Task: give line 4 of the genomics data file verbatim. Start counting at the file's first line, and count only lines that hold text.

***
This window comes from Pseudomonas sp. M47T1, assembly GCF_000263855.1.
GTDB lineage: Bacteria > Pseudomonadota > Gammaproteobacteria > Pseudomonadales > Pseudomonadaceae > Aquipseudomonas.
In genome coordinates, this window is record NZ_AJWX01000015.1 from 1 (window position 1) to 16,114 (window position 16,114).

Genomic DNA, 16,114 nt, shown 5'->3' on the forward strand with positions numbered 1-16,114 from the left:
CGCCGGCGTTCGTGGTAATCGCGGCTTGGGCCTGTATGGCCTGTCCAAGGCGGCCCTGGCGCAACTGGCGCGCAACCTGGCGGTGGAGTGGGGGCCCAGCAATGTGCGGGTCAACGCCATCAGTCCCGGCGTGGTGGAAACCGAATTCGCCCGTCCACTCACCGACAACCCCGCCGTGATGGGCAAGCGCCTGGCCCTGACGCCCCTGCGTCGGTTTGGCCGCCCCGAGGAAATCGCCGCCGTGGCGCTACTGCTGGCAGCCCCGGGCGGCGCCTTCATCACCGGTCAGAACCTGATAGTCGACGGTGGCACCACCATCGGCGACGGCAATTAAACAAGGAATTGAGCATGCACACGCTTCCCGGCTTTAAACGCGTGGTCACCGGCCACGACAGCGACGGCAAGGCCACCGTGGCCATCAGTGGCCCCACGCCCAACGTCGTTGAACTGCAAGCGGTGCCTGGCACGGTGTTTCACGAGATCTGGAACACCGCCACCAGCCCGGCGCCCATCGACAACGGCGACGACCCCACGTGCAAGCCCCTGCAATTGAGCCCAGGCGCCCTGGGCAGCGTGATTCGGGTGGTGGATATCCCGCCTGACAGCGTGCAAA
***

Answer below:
Genomic DNA, 16,114 nt, shown 5'->3' on the forward strand with positions numbered 1-16,114 from the left: